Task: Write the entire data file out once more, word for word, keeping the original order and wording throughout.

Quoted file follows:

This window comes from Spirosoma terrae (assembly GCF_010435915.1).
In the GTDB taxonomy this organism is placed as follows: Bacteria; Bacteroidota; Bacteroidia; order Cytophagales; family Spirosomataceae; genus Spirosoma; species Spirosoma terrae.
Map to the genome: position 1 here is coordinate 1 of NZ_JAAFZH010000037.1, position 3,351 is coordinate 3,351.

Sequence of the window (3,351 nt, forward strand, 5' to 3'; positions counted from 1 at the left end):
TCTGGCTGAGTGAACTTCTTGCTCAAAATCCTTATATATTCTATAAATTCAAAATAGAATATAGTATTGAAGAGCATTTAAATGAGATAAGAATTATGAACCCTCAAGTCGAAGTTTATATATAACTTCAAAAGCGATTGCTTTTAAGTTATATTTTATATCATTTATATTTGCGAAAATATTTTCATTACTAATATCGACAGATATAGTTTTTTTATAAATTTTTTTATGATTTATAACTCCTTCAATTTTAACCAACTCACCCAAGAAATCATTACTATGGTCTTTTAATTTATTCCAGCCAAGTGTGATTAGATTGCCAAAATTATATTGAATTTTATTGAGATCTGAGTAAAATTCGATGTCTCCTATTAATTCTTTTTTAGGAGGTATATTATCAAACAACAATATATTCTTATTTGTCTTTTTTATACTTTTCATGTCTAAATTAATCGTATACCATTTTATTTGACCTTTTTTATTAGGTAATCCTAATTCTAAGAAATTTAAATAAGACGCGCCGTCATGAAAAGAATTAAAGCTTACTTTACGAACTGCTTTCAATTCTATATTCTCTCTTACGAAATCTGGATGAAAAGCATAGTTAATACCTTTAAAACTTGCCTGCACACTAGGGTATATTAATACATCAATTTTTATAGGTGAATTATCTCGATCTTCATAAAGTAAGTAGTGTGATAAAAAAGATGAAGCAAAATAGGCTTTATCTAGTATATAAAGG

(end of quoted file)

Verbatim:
This window comes from Spirosoma terrae (assembly GCF_010435915.1).
In the GTDB taxonomy this organism is placed as follows: Bacteria; Bacteroidota; Bacteroidia; order Cytophagales; family Spirosomataceae; genus Spirosoma; species Spirosoma terrae.
Map to the genome: position 1 here is coordinate 1 of NZ_JAAFZH010000037.1, position 3,351 is coordinate 3,351.

Sequence of the window (3,351 nt, forward strand, 5' to 3'; positions counted from 1 at the left end):
TCTGGCTGAGTGAACTTCTTGCTCAAAATCCTTATATATTCTATAAATTCAAAATAGAATATAGTATTGAAGAGCATTTAAATGAGATAAGAATTATGAACCCTCAAGTCGAAGTTTATATATAACTTCAAAAGCGATTGCTTTTAAGTTATATTTTATATCATTTATATTTGCGAAAATATTTTCATTACTAATATCGACAGATATAGTTTTTTTATAAATTTTTTTATGATTTATAACTCCTTCAATTTTAACCAACTCACCCAAGAAATCATTACTATGGTCTTTTAATTTATTCCAGCCAAGTGTGATTAGATTGCCAAAATTATATTGAATTTTATTGAGATCTGAGTAAAATTCGATGTCTCCTATTAATTCTTTTTTAGGAGGTATATTATCAAACAACAATATATTCTTATTTGTCTTTTTTATACTTTTCATGTCTAAATTAATCGTATACCATTTTATTTGACCTTTTTTATTAGGTAATCCTAATTCTAAGAAATTTAAATAAGACGCGCCGTCATGAAAAGAATTAAAGCTTACTTTACGAACTGCTTTCAATTCTATATTCTCTCTTACGAAATCTGGATGAAAAGCATAGTTAATACCTTTAAAACTTGCCTGCACACTAGGGTATATTAATACATCAATTTTTATAGGTGAATTATCTCGATCTTCATAAAGTAAGTAGTGTGATAAAAAAGATGAAGCAAAATAGGCTTTATCTAGTATATAAAGG